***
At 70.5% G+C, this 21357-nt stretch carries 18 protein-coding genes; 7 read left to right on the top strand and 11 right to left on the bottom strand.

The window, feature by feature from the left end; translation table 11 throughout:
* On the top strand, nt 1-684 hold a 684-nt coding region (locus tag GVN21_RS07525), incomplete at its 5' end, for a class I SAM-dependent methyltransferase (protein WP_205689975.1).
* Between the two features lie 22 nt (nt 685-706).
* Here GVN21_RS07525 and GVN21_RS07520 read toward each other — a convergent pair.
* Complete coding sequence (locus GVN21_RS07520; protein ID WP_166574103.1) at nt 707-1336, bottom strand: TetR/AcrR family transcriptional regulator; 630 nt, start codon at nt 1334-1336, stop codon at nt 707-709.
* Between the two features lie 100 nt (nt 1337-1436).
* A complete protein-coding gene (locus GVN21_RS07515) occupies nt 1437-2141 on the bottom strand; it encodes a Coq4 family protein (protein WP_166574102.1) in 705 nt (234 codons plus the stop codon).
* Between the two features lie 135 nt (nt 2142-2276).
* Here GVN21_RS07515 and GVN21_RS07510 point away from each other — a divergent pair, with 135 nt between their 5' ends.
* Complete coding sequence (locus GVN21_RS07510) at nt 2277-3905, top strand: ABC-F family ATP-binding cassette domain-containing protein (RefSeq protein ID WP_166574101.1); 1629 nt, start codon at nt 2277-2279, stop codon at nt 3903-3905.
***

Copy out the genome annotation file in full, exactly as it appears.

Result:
At 70.5% G+C, this 21357-nt stretch carries 18 protein-coding genes; 7 read left to right on the top strand and 11 right to left on the bottom strand.

The window, feature by feature from the left end; translation table 11 throughout:
* On the top strand, nt 1-684 hold a 684-nt coding region (locus tag GVN21_RS07525), incomplete at its 5' end, for a class I SAM-dependent methyltransferase (protein WP_205689975.1).
* Between the two features lie 22 nt (nt 685-706).
* Here GVN21_RS07525 and GVN21_RS07520 read toward each other — a convergent pair.
* Complete coding sequence (locus GVN21_RS07520; protein ID WP_166574103.1) at nt 707-1336, bottom strand: TetR/AcrR family transcriptional regulator; 630 nt, start codon at nt 1334-1336, stop codon at nt 707-709.
* Between the two features lie 100 nt (nt 1337-1436).
* A complete protein-coding gene (locus GVN21_RS07515) occupies nt 1437-2141 on the bottom strand; it encodes a Coq4 family protein (protein WP_166574102.1) in 705 nt (234 codons plus the stop codon).
* Between the two features lie 135 nt (nt 2142-2276).
* Here GVN21_RS07515 and GVN21_RS07510 point away from each other — a divergent pair, with 135 nt between their 5' ends.
* Complete coding sequence (locus GVN21_RS07510) at nt 2277-3905, top strand: ABC-F family ATP-binding cassette domain-containing protein (RefSeq protein ID WP_166574101.1); 1629 nt, start codon at nt 2277-2279, stop codon at nt 3903-3905.